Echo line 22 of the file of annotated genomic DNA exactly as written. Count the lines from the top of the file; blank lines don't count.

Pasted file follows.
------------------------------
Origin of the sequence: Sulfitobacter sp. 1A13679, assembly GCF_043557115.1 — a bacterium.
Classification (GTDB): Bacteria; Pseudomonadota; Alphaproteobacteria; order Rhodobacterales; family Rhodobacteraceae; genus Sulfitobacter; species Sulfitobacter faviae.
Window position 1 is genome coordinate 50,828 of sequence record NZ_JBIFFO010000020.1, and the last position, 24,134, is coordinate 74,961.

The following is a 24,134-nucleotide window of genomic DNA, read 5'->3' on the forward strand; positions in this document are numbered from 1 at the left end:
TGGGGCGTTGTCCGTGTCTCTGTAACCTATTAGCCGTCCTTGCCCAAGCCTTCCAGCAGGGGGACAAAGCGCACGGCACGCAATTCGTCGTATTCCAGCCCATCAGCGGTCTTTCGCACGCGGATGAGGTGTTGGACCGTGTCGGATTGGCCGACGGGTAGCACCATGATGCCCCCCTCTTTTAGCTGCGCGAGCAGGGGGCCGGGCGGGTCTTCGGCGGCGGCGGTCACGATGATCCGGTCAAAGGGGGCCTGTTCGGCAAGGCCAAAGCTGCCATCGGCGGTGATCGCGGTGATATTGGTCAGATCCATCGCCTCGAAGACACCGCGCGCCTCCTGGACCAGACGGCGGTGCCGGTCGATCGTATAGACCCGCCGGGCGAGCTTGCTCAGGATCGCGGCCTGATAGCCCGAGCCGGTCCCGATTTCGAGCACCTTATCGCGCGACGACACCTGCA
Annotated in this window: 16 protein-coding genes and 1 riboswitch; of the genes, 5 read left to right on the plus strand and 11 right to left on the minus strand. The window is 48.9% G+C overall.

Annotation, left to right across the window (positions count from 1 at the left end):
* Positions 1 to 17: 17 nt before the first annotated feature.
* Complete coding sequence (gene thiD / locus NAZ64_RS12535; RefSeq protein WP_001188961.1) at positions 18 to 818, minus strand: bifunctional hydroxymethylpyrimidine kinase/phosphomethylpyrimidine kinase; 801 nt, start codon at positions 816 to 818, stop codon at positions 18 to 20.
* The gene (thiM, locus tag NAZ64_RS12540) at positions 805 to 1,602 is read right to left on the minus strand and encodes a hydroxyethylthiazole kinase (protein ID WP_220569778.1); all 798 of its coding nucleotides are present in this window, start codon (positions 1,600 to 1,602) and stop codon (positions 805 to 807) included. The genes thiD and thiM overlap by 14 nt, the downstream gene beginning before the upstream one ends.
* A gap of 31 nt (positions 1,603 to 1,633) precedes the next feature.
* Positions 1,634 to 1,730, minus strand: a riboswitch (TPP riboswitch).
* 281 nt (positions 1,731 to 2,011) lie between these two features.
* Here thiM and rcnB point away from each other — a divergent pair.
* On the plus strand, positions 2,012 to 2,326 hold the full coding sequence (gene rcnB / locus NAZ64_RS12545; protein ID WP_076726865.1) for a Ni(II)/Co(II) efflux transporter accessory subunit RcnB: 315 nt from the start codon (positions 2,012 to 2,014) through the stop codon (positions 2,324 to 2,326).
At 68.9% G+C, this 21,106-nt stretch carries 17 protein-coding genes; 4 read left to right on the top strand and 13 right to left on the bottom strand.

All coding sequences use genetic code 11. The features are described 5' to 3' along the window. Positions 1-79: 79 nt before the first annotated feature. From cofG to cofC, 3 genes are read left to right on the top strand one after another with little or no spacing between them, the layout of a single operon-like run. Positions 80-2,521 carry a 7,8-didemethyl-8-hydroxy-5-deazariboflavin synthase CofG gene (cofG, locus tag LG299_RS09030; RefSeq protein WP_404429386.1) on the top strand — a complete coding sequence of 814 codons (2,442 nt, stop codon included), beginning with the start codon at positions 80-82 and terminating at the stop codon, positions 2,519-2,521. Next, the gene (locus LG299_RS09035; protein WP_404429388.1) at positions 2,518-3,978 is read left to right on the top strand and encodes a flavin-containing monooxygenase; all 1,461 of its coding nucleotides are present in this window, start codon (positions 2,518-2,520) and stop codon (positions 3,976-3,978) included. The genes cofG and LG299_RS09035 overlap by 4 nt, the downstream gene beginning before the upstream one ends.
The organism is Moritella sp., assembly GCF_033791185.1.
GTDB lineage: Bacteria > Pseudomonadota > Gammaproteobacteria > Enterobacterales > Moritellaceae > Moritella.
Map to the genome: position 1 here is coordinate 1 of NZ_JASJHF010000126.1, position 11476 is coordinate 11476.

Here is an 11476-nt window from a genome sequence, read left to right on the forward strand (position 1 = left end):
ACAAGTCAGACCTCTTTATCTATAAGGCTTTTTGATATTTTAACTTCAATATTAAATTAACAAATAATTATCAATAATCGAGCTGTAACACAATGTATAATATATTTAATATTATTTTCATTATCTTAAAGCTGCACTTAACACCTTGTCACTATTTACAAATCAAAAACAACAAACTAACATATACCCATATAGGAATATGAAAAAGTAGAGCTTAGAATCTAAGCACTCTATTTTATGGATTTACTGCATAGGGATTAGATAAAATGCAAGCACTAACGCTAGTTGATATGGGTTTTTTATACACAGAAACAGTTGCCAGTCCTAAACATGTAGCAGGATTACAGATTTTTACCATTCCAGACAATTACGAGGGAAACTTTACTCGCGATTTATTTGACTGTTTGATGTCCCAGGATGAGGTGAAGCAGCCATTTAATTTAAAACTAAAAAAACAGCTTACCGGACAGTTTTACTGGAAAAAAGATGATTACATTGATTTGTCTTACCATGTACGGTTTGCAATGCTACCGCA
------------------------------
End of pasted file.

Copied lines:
ACAAGTCAGACCTCTTTATCTATAAGGCTTTTTGATATTTTAACTTCAATATTAAATTAACAAATAATTATCAATAATCGAGCTGTAACACAATGTATAATATATTTAATATTATTTTCATTATCTTAAAGCTGCACTTAACACCTTGTCACTATTTACAAATCAAAAACAACAAACTAACATATACCCATATAGGAATATGAAAAAGTAGAGCTTAGAATCTAAGCACTCTATTTTATGGATTTACTGCATAGGGATTAGATAAAATGCAAGCACTAACGCTAGTTGATATGGGTTTTTTATACACAGAAACAGTTGCCAGTCCTAAACATGTAGCAGGATTACAGATTTTTACCATTCCAGACAATTACGAGGGAAACTTTACTCGCGATTTATTTGACTGTTTGATGTCCCAGGATGAGGTGAAGCAGCCATTTAATTTAAAACTAAAAAAACAGCTTACCGGACAGTTTTACTGGAAAAAAGATGATTACATTGATTTGTCTTACCATGTACGGTTTGCAATGCTACCGCA